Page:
Pichai Chirathivat, the managing director of music label Spicy Disc, has joined with his artists for “Kalla Khrang Nueng Talod Kaln” (“Once Upon A Time, Forever and Ever”). The song is penned by Trai “Boy” Bhumirat with music by Nattapol “Kor” Srijomkwan, who also produced it.
The contributing artists are Burin Boonvisut, Win Siriwongse of Sqweez Animal, Bodin “Pae Mild” Chareunratch, Thanakrit “Wan” Panichwid, Laongfong, Disaya “Tiew Kidnappers” Koragotchamas, Nipat “Karn The Parkinson” Kamjornpreecha, Siwapong “Get The Rube” Hemwong, Chatarat “Jink Helmetheads” Sridamrongrak, Chotinun “Sho Lullaby” Theerathammarak, Thanes “Aum Good September” Jarasrungsirikul, Wittawas “Ton Walrus” Janpaetrak, Tanapol “Toh Nap A Lean” Thongsawat, Sirasant “Beep Rooftop” Hovijit, and Akkanee “Big Morning Soon” Khamtonwong. Two days were spent recording the music with a third day devoted to the vocals.
“Everyone is sad at the passing of the King but the days since his death have seen an outpouring of kindness, love and help. Just take the number of artists who have come out with songs for the King. Our song is about the King’s work and is offered as guidance to the new generation,” says the MD.
“Our message is that we all have our own responsibilities but that we should come together in love and unity,” Boy Trai adds.
See it at www.YouTube.com/spicydisc or Facebook.com/spicydisc.fanpage
Major label RS Public has also pulled together to record “Rak Phor … Mai Mee Wan Phor Phieng” (“Love the Father … Forever”), which features more than 150 artists from RS and R Siam and actors and actresses from digital TV Channel 8 singing to the accompaniment of a 30-piece orchestra.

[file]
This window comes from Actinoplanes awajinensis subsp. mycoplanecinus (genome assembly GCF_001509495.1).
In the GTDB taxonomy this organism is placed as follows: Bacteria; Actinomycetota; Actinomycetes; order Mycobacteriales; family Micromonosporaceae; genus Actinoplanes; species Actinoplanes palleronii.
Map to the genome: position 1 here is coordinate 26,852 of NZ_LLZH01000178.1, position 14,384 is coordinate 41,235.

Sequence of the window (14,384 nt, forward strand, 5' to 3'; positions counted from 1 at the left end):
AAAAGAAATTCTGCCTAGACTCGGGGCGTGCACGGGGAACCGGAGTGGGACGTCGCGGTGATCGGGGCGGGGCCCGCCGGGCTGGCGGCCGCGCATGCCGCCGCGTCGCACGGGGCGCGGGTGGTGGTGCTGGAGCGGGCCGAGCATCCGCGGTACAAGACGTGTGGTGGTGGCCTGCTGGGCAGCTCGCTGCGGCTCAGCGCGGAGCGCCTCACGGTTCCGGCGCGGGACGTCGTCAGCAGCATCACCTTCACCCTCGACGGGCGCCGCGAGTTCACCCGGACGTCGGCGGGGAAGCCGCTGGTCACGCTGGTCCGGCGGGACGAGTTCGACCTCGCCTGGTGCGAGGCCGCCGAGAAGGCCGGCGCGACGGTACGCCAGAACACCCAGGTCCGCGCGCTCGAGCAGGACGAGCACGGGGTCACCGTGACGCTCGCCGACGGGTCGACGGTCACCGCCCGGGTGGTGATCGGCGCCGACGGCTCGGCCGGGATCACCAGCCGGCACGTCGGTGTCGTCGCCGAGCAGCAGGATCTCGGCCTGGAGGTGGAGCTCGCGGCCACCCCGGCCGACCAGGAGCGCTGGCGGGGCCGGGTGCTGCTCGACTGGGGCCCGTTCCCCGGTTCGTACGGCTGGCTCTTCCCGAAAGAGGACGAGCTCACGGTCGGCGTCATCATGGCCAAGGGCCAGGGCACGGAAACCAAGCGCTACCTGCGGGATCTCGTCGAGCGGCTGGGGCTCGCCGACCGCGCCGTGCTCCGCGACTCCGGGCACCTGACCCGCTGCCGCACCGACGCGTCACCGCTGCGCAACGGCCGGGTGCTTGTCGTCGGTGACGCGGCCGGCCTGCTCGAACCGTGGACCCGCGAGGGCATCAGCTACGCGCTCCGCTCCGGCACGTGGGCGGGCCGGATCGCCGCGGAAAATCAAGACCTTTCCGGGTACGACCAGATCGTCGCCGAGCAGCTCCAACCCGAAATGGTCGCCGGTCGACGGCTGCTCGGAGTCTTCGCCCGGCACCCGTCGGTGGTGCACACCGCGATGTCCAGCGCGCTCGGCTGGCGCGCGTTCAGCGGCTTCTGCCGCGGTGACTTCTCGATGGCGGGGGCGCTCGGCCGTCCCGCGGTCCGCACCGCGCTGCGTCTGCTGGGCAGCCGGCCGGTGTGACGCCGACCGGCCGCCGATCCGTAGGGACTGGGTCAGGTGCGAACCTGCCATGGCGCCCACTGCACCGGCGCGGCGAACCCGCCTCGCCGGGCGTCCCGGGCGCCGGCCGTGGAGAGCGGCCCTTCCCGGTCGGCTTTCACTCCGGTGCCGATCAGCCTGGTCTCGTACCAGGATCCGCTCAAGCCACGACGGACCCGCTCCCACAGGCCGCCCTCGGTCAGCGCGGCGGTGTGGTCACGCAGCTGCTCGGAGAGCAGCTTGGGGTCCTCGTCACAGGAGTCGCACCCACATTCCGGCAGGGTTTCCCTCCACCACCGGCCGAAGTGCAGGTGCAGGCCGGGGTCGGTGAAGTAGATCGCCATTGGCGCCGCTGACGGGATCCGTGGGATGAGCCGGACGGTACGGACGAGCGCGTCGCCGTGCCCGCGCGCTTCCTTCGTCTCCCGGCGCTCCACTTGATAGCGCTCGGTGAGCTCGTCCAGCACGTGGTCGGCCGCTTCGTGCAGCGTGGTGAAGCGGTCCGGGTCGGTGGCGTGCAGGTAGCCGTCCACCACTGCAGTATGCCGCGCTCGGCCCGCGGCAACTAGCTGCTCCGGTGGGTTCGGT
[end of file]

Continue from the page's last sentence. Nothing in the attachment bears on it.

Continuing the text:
“His Majesty the King worked so hard for his people, implementing more than 4,000 projects throughout his 70-year reign,” says Supachai “Nen” Nilwan, the head of RS Public’s music division.
“This song uses easy-to-understand language and has a verse saying ‘Thai people are proud to be born in the reign of King Rama IX’.”
“It is a very good song that we think will console those who listen to it. The lyrics are based on many the things the King has done for Thai people and the country. From now on, we all should take what the King created and follow his guidance for doing good, having unity, and making a living,” says Dr Ong-art Singlumpong, executive vice-president of digital TV Channel 8.
The song is written by Suthipong Sombatchinda, arranged by Anucha Ornrojanawat, and sung by various artists such as Film Rattapoom, Baitoey R Siam, Mod Napapas, Kratae R Siam, Ja R Siam, Fluke Jira, Kung Suthiraj and Virada Wongthewan, Noo Meter, Fai Weruree, Mangkorn Papawin, Jeans Kewalin, Nachat, Bowling Prisana, Peck Rattapoom, Jintara Poonlap, Blackjack, Bao Wee, Luang Kai, Bew Kanlayanee, Ple Pathumraj, Lala-Lulu, Jack Thanapol, Ying Thitikan, Touch Na Takuathung, Duenpen Amnuayporn, Man Maneewan, Samosorn Chimi, Pae Klerm, Ek Surachet, Hon Santi, Ko Nipon, Angie, and a team of Channel 8’s newcasters.
“This song is inspired by the King’s philosophy of the sufficiency economy, which can cover over every career,” says songwriter Suthipong.
“I’m really pleased and honoured to convey my feeling to people of this country. The song describes the King’s multifarious duties throughout his 70 years. No one in the world was like him,” says Film Rattapoom.
Bew Kalayanee R Siam, who cried during the recording, adds, “I was weeping while singing this song as the screen showed scenes of the King working hard in the rural areas. It was the most painful moment of my life.”
Watch it at http://tinyurl.com/ jfwaxa5.